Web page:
I think this is a very hard question, simply because as artists we are fortunate to have an intrinsic love for our work. We often don't think (or perhaps feel like we don't need to think) about why we love it or why we do it. Without the purpose driving our actions and decisions, however, we fall into the trap of chasing external metrics as a purpose and therefore end up feeling unfulfilled or unhappy in doing so. 


We are also victims of an education system and workplace run traditionally by extrinsic motivation. For work that is intrinsically motivating (like playing music), there is actually a negative effect to the enjoyment of that work when there is an added focus on extrinsic rewards that turn "play into work." Daniel Pink calls these "if-then" rewards in his book Drive (if you do ___, then you get ___.). He explains that social science tells us that if-then rewards work well for simple, algorithmic, short-term tasks, but are not as effective for more complex, creative tasks - such as music performance. He further says that this is due to the fact that if-then rewards require people to forfeit some of their autonomy. We all can see how lack of autonomy (even in this accidental kind) can prevent fulfillment in our creative work. (There is so much to explore within the work of Daniel Pink that future posts will be dedicated to his work.)


So, happiness in our intrinsically-driven field can be threatened by our focus on both 1) striving toward the short-lived happiness of pleasure via achieving metrics, and 2) if-then rewards that unknowingly decrease intrinsic motivation and stifle creativity. Simply our willingness to see these as factors in play can help us to begin changing things around for a more fulfilling and happy workplace for musicians. Like Zappos, we can evolve our visions as individuals and as organizations to aim for happiness through purpose and meaning that will last a lifetime.

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We're in the business of... people

Posted by Tiffany Chang on 13 May, 2021 at 8:30

I want to tell you about Zappos, the online retail company well-known for its obsession with providing the best customer service. The record for the longest customer service call is currently at 10 hours and 43 minutes! Of course, that employee's goal was not to beat the previous record (because he would've stopped at 9 hours 38 minutes--one minute beyond the previous record). Instead, he was living out one of Zappos' core values of "delivering WOW through service." His exceptional service created a meaningful relationship with the customer that allowed the real person on the other end to feel truly seen and heard. And this was directly serving the company's ultimate vision of "delivering happiness."


It's actually interesting to track the evolution of Zappos' vision, because it didn't start out nor stop with customer service. 


Zappos CEO Tony Hsieh explained that at first the vision in 1999 was the largest selection of shoes. In 2003, it became providing the best customer service and in 2005, to use culture and core values as their platform because that was where the great customer service really came from. Then in 2007 they focused on developing a personal emotional connection as a way to define their unique customer service. And finally in 2009, they took a step back and said this is all about delivering happiness to people -- customers, employees, and partners alike.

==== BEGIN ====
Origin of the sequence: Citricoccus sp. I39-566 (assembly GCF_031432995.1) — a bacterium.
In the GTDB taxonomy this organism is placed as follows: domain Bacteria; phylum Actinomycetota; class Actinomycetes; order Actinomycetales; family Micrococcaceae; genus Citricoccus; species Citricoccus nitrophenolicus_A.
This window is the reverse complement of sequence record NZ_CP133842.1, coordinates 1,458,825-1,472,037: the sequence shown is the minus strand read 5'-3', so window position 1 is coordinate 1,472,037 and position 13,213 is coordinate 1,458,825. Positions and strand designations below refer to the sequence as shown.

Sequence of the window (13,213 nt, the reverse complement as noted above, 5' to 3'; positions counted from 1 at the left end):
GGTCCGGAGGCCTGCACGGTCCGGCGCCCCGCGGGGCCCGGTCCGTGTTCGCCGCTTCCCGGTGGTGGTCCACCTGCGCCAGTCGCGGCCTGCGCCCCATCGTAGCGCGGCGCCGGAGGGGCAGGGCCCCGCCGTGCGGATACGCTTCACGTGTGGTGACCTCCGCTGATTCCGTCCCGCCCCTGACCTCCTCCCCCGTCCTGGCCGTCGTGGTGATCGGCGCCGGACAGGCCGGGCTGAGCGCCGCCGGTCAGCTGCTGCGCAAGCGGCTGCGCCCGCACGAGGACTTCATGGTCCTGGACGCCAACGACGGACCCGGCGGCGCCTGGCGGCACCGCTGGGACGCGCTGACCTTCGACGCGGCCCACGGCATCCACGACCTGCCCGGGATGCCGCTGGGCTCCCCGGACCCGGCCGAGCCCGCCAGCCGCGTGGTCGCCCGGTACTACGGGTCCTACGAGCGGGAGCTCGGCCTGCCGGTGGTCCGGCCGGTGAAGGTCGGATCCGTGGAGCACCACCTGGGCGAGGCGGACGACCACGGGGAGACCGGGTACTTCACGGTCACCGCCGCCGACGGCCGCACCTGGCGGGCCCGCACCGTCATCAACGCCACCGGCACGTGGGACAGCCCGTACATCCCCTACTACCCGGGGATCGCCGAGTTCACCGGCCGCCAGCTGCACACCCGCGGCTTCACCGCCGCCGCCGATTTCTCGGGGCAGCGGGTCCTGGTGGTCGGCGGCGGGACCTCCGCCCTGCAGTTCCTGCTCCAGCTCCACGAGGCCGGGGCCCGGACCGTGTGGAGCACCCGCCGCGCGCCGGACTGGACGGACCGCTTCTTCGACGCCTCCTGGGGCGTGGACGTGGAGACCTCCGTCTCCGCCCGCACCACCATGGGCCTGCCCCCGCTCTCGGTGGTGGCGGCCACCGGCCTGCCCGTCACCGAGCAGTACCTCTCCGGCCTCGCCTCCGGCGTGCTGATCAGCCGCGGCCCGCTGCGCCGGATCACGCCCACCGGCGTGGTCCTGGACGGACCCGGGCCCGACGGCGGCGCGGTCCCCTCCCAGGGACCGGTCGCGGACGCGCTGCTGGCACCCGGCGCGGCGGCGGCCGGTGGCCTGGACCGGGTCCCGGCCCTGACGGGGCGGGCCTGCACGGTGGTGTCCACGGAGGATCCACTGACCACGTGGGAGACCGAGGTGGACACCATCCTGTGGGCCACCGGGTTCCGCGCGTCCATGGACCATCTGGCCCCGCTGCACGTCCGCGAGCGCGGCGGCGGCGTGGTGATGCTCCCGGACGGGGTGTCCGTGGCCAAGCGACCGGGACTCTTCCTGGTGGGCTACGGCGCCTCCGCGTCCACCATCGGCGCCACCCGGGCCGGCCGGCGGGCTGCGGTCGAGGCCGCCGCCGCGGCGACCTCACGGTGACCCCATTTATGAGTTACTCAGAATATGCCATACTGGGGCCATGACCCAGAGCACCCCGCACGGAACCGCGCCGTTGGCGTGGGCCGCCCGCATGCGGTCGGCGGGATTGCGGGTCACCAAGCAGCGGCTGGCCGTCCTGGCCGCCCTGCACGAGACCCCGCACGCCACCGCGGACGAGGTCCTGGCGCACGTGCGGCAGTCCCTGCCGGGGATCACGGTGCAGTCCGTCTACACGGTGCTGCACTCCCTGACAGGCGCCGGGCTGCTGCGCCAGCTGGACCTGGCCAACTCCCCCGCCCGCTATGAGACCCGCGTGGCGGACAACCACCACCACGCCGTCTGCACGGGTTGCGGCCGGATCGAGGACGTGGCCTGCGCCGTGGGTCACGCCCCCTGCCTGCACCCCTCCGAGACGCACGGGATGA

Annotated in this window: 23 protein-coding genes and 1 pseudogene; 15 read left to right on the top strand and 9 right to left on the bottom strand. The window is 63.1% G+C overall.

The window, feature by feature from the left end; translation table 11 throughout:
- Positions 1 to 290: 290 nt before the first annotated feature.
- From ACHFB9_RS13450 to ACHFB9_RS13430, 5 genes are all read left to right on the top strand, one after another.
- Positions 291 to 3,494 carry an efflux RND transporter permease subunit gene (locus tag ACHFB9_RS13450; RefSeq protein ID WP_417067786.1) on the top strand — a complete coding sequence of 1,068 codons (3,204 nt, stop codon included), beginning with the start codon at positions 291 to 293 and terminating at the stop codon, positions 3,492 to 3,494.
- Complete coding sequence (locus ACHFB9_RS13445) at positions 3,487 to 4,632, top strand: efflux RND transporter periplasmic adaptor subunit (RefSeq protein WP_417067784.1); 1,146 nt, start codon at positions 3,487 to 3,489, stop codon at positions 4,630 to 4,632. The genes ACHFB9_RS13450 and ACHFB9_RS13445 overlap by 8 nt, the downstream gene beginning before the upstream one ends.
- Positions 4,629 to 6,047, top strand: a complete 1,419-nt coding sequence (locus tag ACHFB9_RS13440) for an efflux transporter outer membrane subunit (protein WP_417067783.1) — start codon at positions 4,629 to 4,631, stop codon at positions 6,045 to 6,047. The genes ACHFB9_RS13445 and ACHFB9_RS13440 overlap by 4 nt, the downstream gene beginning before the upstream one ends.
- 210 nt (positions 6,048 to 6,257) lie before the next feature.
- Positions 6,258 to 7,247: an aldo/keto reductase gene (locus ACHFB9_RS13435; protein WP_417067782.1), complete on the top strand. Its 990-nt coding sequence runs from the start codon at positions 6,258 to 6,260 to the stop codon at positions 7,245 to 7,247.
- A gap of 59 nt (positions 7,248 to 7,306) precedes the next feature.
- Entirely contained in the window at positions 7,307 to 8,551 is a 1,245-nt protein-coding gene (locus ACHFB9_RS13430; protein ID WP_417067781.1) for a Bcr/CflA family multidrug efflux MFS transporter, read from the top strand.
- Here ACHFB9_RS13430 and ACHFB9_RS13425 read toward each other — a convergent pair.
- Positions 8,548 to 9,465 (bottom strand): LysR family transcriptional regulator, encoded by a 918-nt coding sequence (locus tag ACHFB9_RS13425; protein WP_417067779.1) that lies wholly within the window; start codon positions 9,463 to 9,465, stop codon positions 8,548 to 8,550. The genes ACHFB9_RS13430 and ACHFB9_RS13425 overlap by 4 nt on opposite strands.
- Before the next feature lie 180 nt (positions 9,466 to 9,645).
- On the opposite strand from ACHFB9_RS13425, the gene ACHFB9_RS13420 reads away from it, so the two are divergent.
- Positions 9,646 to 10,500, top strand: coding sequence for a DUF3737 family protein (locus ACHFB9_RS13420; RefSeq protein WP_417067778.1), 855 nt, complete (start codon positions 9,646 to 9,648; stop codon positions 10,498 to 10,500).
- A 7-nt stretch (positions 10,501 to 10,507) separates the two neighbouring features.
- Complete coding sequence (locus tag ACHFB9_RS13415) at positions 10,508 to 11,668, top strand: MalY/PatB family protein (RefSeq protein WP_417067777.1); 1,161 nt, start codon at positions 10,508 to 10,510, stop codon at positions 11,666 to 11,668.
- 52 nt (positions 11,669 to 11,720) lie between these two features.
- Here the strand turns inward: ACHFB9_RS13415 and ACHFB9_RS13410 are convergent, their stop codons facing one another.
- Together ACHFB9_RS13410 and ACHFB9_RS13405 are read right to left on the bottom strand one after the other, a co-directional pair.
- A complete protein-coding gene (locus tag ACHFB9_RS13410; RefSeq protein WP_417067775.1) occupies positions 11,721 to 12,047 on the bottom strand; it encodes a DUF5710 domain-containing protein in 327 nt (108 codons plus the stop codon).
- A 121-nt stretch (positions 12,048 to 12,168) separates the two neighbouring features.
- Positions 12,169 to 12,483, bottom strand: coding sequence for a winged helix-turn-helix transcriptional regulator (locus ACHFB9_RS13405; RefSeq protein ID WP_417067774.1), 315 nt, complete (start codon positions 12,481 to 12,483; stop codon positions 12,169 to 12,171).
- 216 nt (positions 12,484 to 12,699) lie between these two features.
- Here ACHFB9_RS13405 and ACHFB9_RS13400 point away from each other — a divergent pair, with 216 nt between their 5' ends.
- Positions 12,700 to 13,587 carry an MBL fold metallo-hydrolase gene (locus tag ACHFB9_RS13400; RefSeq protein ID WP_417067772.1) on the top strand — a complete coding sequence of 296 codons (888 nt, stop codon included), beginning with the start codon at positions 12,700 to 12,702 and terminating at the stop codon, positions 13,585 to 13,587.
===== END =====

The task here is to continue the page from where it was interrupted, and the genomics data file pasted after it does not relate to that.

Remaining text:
There is a lot to take away from this transformation, but I want to highlight two key aspects of this journey that are worth considering for musicians. One this week, and another next week.


The shift I want to talk about today is the one in 2005 - from a focus on customer service to "using culture and core values as a platform."


Work culture is generated through people, their collective shared values and behaviors. We can usually identify our company's core values by asking "what do we stand for?" or "what are we like?" or "what does the company mean to you?" Some of Zappos' core values include: deliver WOW through service, create fun and a little weirdness, pursue growth and learning, and be humble. 


When its employees live out these core values, amazing customer service simply was a natural byproduct - a result rather than the vision or goal itself. When Zappos realized this and graduated their vision from customer service to focus on core values, it not only reaped the benefit of continued top-notch customer service, but it also strengthened its responsibility to employees by nurturing them as people and building community (foreshadowing its later final shift to something bigger--delivering happiness). This shift takes the spotlight away from the customer and onto the people who serve the customers. It allowed Zappos to live by Jim Collin's notion of getting the "right people on the bus," thus creating a high-performing team to achieve the company goals and purpose.